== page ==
Deciduous to semi-evergreen tree to 20 m tall. Bark dull grey-brown, smooth to somewhat corky. Branches dark grey or grey-brown, striate, glabrous. Branchlets brown, glabrous or yellow pubescent when young, sometimes prominently resinous glandular. Buds 6–9 × 2–3 mm, stipitate, with 2 glabrous scales, terminal buds with leaves exposed over winter, applanate vernation. Petiole 1–3 cm, thin, sparsely resinous glandular and shortly pubescent. Leaves leathery, obovate or elliptic-obovate on short shoots, obovate-lanceolate on long hoots, 4–14 × 2.2–5 cm, apex mucronate, acute, or, base cuneate (rarely oblique), margin remotely minutely mucronate-serrate, occasional 1–2 teeth between primaries, lateral veins 7–11 on each side of midvein, craspidodromous, sparsely pubescent at first, glabrescent, sometimes resinous glandular and bearded in axils of lateral veins, adaxially glabrous. Staminate inflorescences terminal, 2–5 in sub-erect raceme, purple-brown, narrowly oblong, 20–30 × 5–6 mm in bud, to 80 mm at anthesis. Pistillate inflorescences below males 1–2, ellipsoid, 5–8 × 4 mm. Fruit ovoid, 2–35 × 10–20 mm, bases cordate to cuneate, apex obtuse, peduncle robust 3–8 mm, scales woody, hard and rigid with five even lobes, very resinous. Seed obovate (rarely ovate-elliptic), 2–3 mm, with minute wings, styles divergent. Flowering May-July; fruiting July-August in situ. (Iwatsuki, Boufford & Ohba 2006; Li & Skvortsov 1999).
Distribution China Anhui, Hebei, Henan, Jiangsu, Jilin, Liaoning, Shandong Japan North Korea South Korea Russia far east Taiwan
Habitat Predominantly lowland wetlands, stream edges and alluvial plains as well as temperate forests in upland and lowland areas from 800–1500 m asl.
USDA Hardiness Zone 4-8
RHS Hardiness Rating H4
Conservation status Least concern (LC)
Alnus japonica is native to an extensive area of eastern Asia. It is most commonly associated with wet soils in lowland areas, but may be found in wet habitats up to 1500 m asl. It will tolerate anaerobic and waterlogged, but not compacted soils, both as young and mature plants, where it produces adventitious roots to cope with prolonged flooding (Yamamoto, Sakata & Terazawa 1995). It is noted as being a pioneer light-demanding species, but, unusually, will tolerate some shade. It grows into an upright, densely to rather sparsely crowned tree that holds its leaves late into the season, and remains evergreen in southern regions such as Taiwan. It is a useful species in wet areas and is frequently planted to stabilise land and reduce soil erosion, including reforesting old mine sites, and as a shelter crop for coffee. It is an important timber crop with a close-grained wood used for firewood, charcoal, dye making, and carving (CABI 2018). Its seeds are relatively short-lived and higher temperatures are needed to induce germination (Orwa et al. 2009).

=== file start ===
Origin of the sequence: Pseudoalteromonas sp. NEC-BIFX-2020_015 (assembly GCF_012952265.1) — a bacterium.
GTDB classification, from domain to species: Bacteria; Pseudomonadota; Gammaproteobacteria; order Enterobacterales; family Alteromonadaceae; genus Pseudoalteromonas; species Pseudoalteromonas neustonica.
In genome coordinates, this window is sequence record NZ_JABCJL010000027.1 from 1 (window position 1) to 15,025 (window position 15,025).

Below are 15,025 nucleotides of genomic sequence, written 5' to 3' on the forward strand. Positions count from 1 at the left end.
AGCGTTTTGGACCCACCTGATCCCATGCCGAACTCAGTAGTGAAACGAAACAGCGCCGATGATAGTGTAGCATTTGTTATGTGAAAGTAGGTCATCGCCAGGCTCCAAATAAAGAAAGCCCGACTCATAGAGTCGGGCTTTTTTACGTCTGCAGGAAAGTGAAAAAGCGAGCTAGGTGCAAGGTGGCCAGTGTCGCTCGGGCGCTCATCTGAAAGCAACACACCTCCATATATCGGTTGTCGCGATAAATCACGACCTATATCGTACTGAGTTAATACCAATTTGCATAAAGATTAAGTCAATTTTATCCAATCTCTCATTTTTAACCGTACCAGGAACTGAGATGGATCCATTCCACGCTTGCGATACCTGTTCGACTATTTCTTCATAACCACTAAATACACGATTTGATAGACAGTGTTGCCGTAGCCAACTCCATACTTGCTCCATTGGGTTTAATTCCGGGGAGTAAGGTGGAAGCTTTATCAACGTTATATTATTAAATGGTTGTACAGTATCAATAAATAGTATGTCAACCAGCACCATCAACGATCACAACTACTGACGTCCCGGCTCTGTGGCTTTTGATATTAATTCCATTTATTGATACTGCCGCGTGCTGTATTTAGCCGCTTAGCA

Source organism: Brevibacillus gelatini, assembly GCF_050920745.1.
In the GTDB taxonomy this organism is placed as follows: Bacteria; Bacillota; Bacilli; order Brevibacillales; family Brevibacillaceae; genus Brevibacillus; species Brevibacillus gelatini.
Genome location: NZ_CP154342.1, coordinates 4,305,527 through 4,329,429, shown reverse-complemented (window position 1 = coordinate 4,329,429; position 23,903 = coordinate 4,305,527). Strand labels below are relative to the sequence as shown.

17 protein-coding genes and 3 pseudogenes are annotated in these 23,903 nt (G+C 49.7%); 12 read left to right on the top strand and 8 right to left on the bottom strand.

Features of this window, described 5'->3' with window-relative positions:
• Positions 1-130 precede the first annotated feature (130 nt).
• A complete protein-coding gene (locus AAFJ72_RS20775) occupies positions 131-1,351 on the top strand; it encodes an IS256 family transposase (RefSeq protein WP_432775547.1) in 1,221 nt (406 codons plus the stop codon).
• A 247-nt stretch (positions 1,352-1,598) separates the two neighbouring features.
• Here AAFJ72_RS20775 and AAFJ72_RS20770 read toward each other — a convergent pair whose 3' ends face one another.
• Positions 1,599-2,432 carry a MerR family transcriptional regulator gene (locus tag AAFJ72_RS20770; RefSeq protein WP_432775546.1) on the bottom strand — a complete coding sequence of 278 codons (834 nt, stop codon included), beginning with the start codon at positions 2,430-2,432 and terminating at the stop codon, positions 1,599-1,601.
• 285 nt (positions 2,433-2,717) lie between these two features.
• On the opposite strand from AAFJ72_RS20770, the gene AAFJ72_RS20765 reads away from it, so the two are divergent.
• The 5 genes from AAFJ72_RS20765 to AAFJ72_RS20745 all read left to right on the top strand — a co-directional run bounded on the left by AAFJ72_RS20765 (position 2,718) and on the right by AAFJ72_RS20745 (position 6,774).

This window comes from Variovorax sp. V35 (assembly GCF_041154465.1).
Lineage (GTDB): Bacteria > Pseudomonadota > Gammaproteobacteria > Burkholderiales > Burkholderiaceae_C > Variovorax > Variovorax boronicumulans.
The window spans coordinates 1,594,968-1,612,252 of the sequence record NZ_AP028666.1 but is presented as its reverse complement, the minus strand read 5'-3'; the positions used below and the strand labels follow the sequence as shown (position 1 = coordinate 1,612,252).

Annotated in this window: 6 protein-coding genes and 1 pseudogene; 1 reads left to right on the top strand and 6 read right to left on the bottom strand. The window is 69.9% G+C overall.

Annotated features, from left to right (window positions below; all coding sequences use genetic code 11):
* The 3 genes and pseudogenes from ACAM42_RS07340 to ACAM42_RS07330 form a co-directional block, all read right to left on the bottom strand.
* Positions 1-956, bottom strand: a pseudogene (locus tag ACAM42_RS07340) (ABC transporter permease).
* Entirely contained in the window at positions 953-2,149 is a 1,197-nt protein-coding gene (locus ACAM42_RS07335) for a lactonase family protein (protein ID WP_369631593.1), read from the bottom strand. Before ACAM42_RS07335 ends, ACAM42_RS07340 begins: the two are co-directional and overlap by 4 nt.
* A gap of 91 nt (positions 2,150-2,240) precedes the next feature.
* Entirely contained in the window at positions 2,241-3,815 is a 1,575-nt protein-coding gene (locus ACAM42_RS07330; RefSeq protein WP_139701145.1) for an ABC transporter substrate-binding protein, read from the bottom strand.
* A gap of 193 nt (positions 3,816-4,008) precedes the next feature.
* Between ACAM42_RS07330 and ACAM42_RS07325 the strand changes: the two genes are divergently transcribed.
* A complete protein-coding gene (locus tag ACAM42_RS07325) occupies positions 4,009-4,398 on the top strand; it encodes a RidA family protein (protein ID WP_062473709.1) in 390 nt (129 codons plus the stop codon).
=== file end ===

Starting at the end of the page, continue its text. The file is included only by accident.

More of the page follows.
Alnus japonica is likely have originated in the Oligocene (Chen & Li 2004) and is very variable across its range. There is ongoing debate as to its placement within the genus and the delineations of the species itself. Historically it was included as a variety of A. maritima but is clearly unrelated. Murai (1964) placed it as the type of Section Japonicae, but this is unlikely to be accurate. Morphologically it is most similar to the sympatric A. trabeculosa, and the two are easyily confused. A. japonica is distinguished by its leaves with cuneate bases, 6–10 pairs of side veins and often membranous domatia in vein axils. A. trabeculosa and A. × spaethii (A. japonica × A. subcordata) have leaf bases that are subrounded, subcordate, or broadly cuneate with 10–15 pairs of veins either side of midrib and lacking domatia. Genetically A. japonica appears to be most closely related to the North American A. serrulata (Chen & Li 2004; Ren, Xiang & Chen 2010). Cytologically, A. japonica is variously recorded as diploid, triploid and tetraploid, indicating that more work is needed to resolve identification and phylogenetic relationship issues.
Alnus japonica is relatively common in cultivation in larger gardens, arboreta and botanic collections across our area. It grows into an upright tree that holds its leaves late into the season with robust upright fruit and purple-black immature male catkins. It appears to be completely hardy, but origins of a similar climate to a gardens’ own are likely to grow best. In the UK, continental origins should be avoided in favour of plants from South Korea or Japan [AND TAIWAN? OR IS THIS TOO TENDER IN EUROPE?]. It is not known when it was first introduced, but plants obtained from Lee’s nursery were recorded fruiting at Kew in 1880 (Bean 1976). The largest plants in the UK can be found at Maurice Mason’s Old Larch Wood garden (20 m tall), Stanage Park (19 m), and at Sir Harold Hillier Gardens (19 m) (Tree Register 2021) with plants also found in collections across North America and Europe.